50 Amazing Animal Facts That Will Change the Way You View the Animal Kingdom
Wait—frogs can do what?
With an estimated 7.77 million species of animals on the planet, the animal kingdom is an undeniably diverse place. However, while the breadth of earthly biodiversity may be well-known, the amazing things our animal counterparts can do are often hidden to humans.
From furry creatures you never realized could use tools to those who enjoy getting tipsy, these amazing animal facts are sure to wow even the biggest animal lovers out there. And when you want to know how weird and wonderful the world really is, check out the 100 Awesome Facts About Everything.
Slow lorises are the only venomous primates.
They may be cute, but their bite can kill. According to Popular Science, these adorable animals secrete toxins from a gland in the crook of their inner arms. Their bites have caused anaphylactic shock and even death in humans. Better watch out! And for more cute killers, check out these 30 Super Adorable Baby Photos of Super Dangerous Animals.
Pigeons can do math.
You might think of pigeons as… not that smart. But it turns out, they're actually quite intelligent. In fact, one 2011 study published in the journal Science found that the birds are capable of doing math at the same level as monkeys. During the study, the pigeons were asked to compare nine images, each containing a different number of objects. The researchers found that the birds were able to rank the images in order of how many objects they contained. Put simply: they learned that the birds could count! Think that's amazing? Wait until you discover the 15 Animal Species Miraculously Saved From Extinction.
Zebra stripes act as a natural bug repellant.
One 2012 report published in the Journal of Experimental Biology suggests that zebras' black and white stripes may be an evolutionary feature to fend off harmful horsefly bites. "A zebra-striped horse model attracts far fewer horseflies than either homogeneous black, brown, grey or white equivalents," the researchers wrote. They also explain that stripe width can have an effect on an animal's attractiveness to horseflies and that the "stripe widths of zebra coats fall in a range where the striped pattern is most disruptive."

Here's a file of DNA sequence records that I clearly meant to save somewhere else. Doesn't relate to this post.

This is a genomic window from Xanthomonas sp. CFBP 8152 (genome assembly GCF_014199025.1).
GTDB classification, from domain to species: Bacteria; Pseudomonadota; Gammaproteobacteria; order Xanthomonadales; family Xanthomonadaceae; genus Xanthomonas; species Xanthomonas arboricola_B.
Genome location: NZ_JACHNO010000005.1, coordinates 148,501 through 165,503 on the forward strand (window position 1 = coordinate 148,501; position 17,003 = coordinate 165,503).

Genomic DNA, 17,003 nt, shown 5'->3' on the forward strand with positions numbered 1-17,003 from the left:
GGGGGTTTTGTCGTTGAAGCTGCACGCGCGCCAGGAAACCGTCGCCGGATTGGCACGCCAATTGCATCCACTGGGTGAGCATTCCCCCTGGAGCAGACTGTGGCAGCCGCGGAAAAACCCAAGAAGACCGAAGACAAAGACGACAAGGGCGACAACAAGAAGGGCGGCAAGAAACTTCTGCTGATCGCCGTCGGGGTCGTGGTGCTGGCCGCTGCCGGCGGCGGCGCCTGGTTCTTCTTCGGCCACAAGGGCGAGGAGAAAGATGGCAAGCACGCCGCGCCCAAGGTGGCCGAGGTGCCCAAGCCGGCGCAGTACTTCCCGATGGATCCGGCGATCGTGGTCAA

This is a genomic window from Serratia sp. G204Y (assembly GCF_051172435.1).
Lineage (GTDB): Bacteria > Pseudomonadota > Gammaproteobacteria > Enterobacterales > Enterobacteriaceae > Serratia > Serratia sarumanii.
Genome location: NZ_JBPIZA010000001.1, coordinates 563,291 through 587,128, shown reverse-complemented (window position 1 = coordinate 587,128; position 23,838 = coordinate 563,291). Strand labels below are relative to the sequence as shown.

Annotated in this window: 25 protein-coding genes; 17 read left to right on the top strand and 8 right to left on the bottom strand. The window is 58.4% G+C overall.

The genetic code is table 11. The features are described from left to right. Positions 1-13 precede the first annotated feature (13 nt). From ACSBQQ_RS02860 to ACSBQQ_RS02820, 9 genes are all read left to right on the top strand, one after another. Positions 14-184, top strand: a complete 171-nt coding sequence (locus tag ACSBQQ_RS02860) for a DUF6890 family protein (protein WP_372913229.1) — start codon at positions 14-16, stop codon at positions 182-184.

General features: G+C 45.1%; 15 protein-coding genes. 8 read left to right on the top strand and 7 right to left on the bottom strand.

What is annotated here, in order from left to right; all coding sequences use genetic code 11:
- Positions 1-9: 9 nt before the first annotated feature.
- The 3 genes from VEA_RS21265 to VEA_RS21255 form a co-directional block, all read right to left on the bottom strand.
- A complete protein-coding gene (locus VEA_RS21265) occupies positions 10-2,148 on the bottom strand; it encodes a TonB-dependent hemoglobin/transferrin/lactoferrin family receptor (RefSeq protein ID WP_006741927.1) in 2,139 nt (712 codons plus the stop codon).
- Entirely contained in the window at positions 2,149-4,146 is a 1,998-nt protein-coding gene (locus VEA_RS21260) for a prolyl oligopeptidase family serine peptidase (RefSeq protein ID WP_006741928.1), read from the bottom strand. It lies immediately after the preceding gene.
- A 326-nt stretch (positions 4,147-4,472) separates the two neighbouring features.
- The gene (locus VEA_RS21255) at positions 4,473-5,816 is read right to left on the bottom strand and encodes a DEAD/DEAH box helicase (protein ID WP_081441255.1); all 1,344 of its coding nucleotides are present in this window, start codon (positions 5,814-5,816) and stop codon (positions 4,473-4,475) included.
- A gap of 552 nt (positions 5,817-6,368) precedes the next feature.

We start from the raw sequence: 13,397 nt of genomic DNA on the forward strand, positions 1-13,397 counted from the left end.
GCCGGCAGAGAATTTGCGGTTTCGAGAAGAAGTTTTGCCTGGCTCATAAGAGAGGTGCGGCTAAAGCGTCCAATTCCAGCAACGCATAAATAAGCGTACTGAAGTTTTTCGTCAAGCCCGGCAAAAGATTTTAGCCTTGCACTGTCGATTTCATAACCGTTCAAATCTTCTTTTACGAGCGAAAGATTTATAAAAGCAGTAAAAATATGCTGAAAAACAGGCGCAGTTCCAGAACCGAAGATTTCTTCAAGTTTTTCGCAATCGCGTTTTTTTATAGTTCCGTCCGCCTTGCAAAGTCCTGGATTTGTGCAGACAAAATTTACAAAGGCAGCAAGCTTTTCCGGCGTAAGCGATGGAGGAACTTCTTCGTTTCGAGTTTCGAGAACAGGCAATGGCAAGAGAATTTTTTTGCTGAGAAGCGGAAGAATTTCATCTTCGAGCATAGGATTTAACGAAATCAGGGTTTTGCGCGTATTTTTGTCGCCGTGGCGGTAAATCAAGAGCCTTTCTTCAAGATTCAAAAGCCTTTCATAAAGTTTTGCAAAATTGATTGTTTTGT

Wild chimps like to drink.
Humans aren't the only animals who enjoy a drink or two. A 2015 study published in the journal Royal Society Open Science reveals that chimpanzees in Guinea had a fondness for imbibing fermented palm sap, getting tipsy in the process. And for more knowledge that you can tell people, check out the 20 Amazing Facts You Never Knew About Your Own Body.
Sea otters are adept at using tools.
While many scientists believe that tool use among dolphins is a relatively new phenomenon, a 2017 study published in Biology Letters suggests that otters may have been using tools for millions of years. Sea otters frequently use rocks to break open well-armored prey, such as snails.
Frogs can freeze without dying.
Why tolerate the cold when you could just freeze yourself solid? According to Kenneth Storey, a professor at Carleton University, in Ottawa, Canada, frogs undergo freeze-thaw cycles all the time. "We have false springs here all the time where it gets really warm and all the snow melts and then suddenly—bam—the wind comes from the north and it's back down to minus 10, minus 15 [degrees Celsius], and they're fine," Storey told National Geographic. And for more astonishing truth bombs you can share, memorize these 75 Weird But Wonderful Facts That Will Leave You Totally Amazed.
Male horses have way more teeth than their female counterparts.
Koalas sleep up to 22 hours a day.
If you thought your pet cat was sleepy, just wait until you hear about koalas. According to the Australian Koala Foundation, these cuties sleep between 18 and 22 hours a day. The koalas' diets require a lot of energy to digest, which is why they've got to nap so much. And for more adorable animals, check out these 23 Photos of Animals in Love That Will Make You Literally Melt.
A group of ferrets is called a business.
However, it's not because they're so professional; it's a modernized form of "busyness," the word originally used to describe a group of these weasel-related mammals.
Octopuses can taste with their arms.
And yes, they are called arms, not tentacles. According to the Library of Congress, the animals can taste and grab with the suckers on their arms. Even more impressive? Octopuses are capable of moving at speeds of up to 25 miles per hour.
Dolphins have names for one another.
You already know that dolphins are smart. But did you know that they're so human-like that they even have names? One 2013 study published in the Proceedings of the National Academy of Sciences of the United States of America found that bottlenose dolphins develop specific whistles for one another. And for some facts that come with laughs, see these 40 Facts So Funny They're Hard to Believe.
Reindeer eyes turn blue in the winter.